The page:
Oswald Home In Irving To Open As Museum
DALLAS (CBSDFW.COM) – It was a pivotal moment in American history, right here in Dallas. President John Kennedy’s assassination in November of 1963. Fifty years later the city of Irving is opening a house it hopes will tell a part of the story many people don’t know; where Marina and Lee Harvey Oswald spent their last night together.
An unassuming two-bedroom home in south central Irving is preparing to retell its witness to history. It’s where Marina Oswald and her two babies were living that November, and where Lee Harvey Oswald visited her on weekends as he looked for work in New Orleans, and later took a job in Dallas.
“This is an emotional take on the assassination and the impact on peoples’ lives,” says Anne Toxey, PhD, of Toxey-McMillan Designs Associates, a company that designs and builds museum exhibits. The company is tasked with recreating the Irving house. Speaking in the room where Marina Oswald stayed, Toxey says, “She was a woman without means, without financial means, which is why she was staying here to begin with.”
Marina was living with another young mother of two, Ruth Paine. Now, the city of Irving is retrofitting the home to turn it into a museum to capture its look that fateful day. Patrick McMillan of Toxey-McMillan said the atmosphere they’re trying to create is not strictly academic.
“We’re trying to make it look like Ruth and Marina and the kids are still living here, like you’re back there. And they’ve just walked off, they’ve gone to the park and the house is just as they left it”
Paine helped pick colors and shared photos of where furniture belonged. Though the house has an early ’60s look, it will also have 21st century film projection on these glass screens, with actors uttering the actual words of Paine and the Oswalds’ using a technique known as “Pepper’s Ghost.” McMillan tells us, “They will be ghostly apparitions that will appear before you, and speak.” He adds the actors scripts are taken from verbatim news quotes. “We’re not making anything up. We’re using their words but we’re hiring actors who’ve done a bang-up job interpreting their roles.”
While most of the period furnishings had to come from estate sales or flea markets, there is one that is original to the house: a large speaker cabinet for Paine’s hi-fi sound system. And a ’60s television gets a new flat-screen inside to show news film of Kennedy that day.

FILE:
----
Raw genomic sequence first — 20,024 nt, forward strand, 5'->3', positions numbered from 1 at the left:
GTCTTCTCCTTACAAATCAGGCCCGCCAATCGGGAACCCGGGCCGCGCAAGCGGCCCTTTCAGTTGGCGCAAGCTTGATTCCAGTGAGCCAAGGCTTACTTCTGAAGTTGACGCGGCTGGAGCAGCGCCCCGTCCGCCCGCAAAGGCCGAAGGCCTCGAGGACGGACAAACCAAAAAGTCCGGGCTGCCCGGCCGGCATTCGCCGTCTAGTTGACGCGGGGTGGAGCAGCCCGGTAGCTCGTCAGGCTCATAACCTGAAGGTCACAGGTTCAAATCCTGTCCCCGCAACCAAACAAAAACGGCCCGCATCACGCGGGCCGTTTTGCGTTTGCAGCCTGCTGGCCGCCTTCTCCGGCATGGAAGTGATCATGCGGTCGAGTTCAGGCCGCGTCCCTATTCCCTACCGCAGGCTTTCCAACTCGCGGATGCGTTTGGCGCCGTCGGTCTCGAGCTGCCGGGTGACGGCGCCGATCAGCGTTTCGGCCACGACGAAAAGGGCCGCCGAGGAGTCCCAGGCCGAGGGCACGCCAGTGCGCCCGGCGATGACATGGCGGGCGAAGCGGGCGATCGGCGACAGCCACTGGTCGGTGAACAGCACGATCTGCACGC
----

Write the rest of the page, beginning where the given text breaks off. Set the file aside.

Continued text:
The city plans to open a vistor’s center in the main library and set up guided tours of the home. “All these big human events start with very small human actions,” says city archivist Kevin Kendro. Speaking of Ruth Paine sheltering Marina Oswald, he said, “And she befriended Marina Oswald, and from that brought Lee Harvey Oswald into her home, into her life.”
Toxey and McMillan agree the exhibit is mostly from Paine’s point of view. “That’s our message,” says Toxey, “it could have happened to anybody, but it happened to this person, and that’s the story we’re telling… we’re trying to really talk about the characters. We want this to be emotive, we want you to empathize with the people. This is an emotional take on the assassination and the impact on peoples’ lives.”
” There’s a lot less material on Marina speaking and being interviewed, and so I don’t feel as though I know her as intimately but through Ruth — because Ruth spoke for her — I do feel as if I know the person.”
Ruth Paine now lives in California but will return to Irving to help dedicate the museum the first week in November. Marina Oswald, now Marina Oswald Porter, was not approached by the city out of respect for her privacy.
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